STC leads discussions of training and apprenticeships during annual Workforce Summit
South Texas College hosted its 2nd annual Workforce Summit, gathering nearly 200 workforce professionals and educators to lead the conversation on customized workforce training and apprenticeships programs.
South Texas College has become a national leader in workforce training and apprenticeships, a designation highlighted during the college’s 2nd annual Workforce Summit.
Workforce leaders and educators from across the state recently gathered at the STC Student Union Ballroom to discuss and gain an understanding of how STC is impacting the region and its workforce.
The event, with nearly 200 workforce leaders and professionals from across the state, twice the attendees as last year, also served as a chance to engage the community and seek input on current workforce needs.
“The future of tomorrow is here today,” said STC President Ricardo J. Solis. “We are the college of the Rio Grande Valley, from Starr County to Brownsville, and we’re meeting the needs of our workforce, which is in the most critical situation right now. We’re here to accelerate the way we meet their needs, the needs of our regional platforms and economy, and to accelerate transformation not only in the Valley, but all South Texas.”
To further discuss this transformation, Joe D. May, Ph.D., Chancellor Emeritus, Dallas College; Chancellor in Residents, Educate Texas, addressed the shifts in higher education and workforce needs across the nation.
The future of tomorrow is here today. We are the college of the Rio Grande Valley, from Starr County to Brownsville, and we’re meeting the needs of our workforce, which is in the most critical situation right now. We’re here to accelerate the way we meet their needs, the needs of our regional platforms and economy, and to accelerate transformation not only in the Valley, but all South Texas.
“Enrollment across the country has declined, but I’m inspired by STC because of the way they are combining education and training to strengthen the workforce and get people back into the classroom,” said May. “STC is shifting the way higher education is offered with its short-term training programs, apprenticeship programs and dual credit.”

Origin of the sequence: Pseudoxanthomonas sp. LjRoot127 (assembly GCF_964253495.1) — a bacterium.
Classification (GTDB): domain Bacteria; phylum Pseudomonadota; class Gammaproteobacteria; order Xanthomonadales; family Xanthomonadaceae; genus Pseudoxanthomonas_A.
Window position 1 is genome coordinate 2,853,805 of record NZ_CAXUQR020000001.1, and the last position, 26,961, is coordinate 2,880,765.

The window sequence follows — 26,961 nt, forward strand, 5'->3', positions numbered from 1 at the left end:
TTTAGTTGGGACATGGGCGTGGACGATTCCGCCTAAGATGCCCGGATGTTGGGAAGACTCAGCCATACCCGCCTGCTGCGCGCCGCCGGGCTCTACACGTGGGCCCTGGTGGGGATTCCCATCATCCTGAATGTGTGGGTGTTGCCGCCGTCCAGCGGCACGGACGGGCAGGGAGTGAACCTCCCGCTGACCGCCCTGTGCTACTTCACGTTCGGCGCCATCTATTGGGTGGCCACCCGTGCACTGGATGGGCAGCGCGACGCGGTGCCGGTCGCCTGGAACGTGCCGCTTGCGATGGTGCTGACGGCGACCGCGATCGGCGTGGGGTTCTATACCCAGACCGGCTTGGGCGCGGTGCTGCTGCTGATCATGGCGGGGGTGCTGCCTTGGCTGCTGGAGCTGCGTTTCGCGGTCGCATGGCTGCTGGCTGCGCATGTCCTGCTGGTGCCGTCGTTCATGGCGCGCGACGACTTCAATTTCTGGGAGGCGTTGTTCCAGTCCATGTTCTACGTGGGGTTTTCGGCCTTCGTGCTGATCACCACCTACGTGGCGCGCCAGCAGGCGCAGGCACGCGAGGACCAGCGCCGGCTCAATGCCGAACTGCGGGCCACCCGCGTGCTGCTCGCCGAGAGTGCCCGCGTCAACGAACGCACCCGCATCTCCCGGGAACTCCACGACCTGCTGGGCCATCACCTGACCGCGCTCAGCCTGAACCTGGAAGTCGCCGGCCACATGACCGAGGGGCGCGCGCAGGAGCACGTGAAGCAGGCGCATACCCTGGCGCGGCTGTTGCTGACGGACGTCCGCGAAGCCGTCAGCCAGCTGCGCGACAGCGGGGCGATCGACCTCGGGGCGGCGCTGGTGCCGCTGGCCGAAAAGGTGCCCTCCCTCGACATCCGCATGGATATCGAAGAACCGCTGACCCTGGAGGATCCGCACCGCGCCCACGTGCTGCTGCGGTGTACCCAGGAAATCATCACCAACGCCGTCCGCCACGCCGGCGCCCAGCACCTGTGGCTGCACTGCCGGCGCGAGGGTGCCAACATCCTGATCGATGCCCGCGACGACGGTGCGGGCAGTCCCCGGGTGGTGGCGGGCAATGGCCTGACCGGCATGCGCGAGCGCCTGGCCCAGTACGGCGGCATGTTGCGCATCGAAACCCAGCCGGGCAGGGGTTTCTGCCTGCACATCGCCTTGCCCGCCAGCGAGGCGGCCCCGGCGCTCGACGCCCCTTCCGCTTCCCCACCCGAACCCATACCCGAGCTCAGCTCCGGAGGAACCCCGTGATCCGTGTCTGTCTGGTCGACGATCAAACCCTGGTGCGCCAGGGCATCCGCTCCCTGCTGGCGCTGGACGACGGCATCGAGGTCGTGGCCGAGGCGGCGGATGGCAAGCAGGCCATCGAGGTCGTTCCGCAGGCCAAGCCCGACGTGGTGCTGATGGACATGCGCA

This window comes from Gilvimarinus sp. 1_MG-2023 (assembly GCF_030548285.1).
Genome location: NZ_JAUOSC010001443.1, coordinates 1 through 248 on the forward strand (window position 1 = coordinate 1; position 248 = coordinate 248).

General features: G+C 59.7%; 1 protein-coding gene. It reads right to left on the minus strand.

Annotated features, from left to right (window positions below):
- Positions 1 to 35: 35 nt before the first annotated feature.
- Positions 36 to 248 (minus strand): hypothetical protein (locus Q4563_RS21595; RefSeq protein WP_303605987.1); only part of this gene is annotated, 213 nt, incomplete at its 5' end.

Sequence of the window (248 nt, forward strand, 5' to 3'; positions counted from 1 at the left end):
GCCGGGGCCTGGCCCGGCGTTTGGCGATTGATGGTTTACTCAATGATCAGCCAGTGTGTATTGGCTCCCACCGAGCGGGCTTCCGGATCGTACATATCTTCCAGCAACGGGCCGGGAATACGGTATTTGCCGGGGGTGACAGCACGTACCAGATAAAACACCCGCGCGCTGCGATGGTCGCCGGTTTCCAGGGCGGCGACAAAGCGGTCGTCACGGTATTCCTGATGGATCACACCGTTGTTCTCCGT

May added that everything STC is doing is having positive implications on students, employers and regional economies.
“The way we see higher education is changing before our eyes and by operating together we’ll be able to meet the needs of all,” he said.
To highlight STC’s successes in the arena, STC Vice President of Institutional Advancement and Economic Development Rodney Rodriguez, Ph.D. introduced the customized training and occupational skills award options and apprenticeships that STC offers.
Apprenticeships are an earn-while-you-learn model, and STC partners with local businesses and industry to provide community members with opportunities for on-the-job training while learning valuable skills toward an industry certification and receiving a stipend or wage.
STC offers 12 apprenticeship programs such as Construction, including an up-and-coming Registered Nurse Apprenticeship, which will be the first in the state; continuing, professional and workforce education and microcredential, or short-term programs, in the areas of business, computer and information technology, health sciences, public safety and technology.
“With the governance of our Board of Trustees and our fearless leader President Solis, we are at the forefront of meeting workforce needs,” said Rodriguez. “This is evident in what we offer and our vision for the future. This leadership is valuable for us to move forward…this is important not only for STC, but for the entire RGV and United States.”
Rodriguez also announced a new STC Apprenticeship Center, that will be introduced in the coming months and led by the college’s current Institute for Advanced Manufacturing Project Training Specialist Kimberly Moore.
The day-long summit also included updates from the region’s Economic Development Corporation, demographic trends and characteristics and licensures and certifications.
Former Texas Workforce Commission Commissioner Representing Labor Julian Alvarez, now senior vice president and director of Business Development for Lone Star National Bank, was a strong proponent of apprenticeships and workforce development, and praised STC’s successes in the areas during his address as a panel participant at the summit.
“STC is moving our economies forward as they continue to lead in the areas of apprenticeships and workforce training,” said Alvarez. “The key to this success is the creation of collaborations and partnerships to provide new and innovative programs for the communities it serves. It’s events like this Workforce Summit, that increases awareness on these opportunities, and because STC is a national model for such programs, it’s only natural that it would leading these discussions.”
STC Trustee Dalinda Gonzalez-Alcantar said she is proud to be a part of the transformation that STC is creating locally and globally.
“STC is leading change and positively impacting how our communities approach higher education,” she said. “There is more to higher education, than a four-year degree, which may not be for everyone. At STC, though, we’re providing opportunities that lead to great-paying careers through innovative programming, and we have great partners that are helping us move into new eras. I’m so honored to be a part of these initiatives; and in the words of Dr. Solis, ‘We don’t want to passively inherit our future, we want to actively create it.’”
For more information on the customized Workforce Training and Apprenticeships offered through STC’s Continuing, Professional and Industry Training department visit, https://www.southtexascollege.edu/cpit/.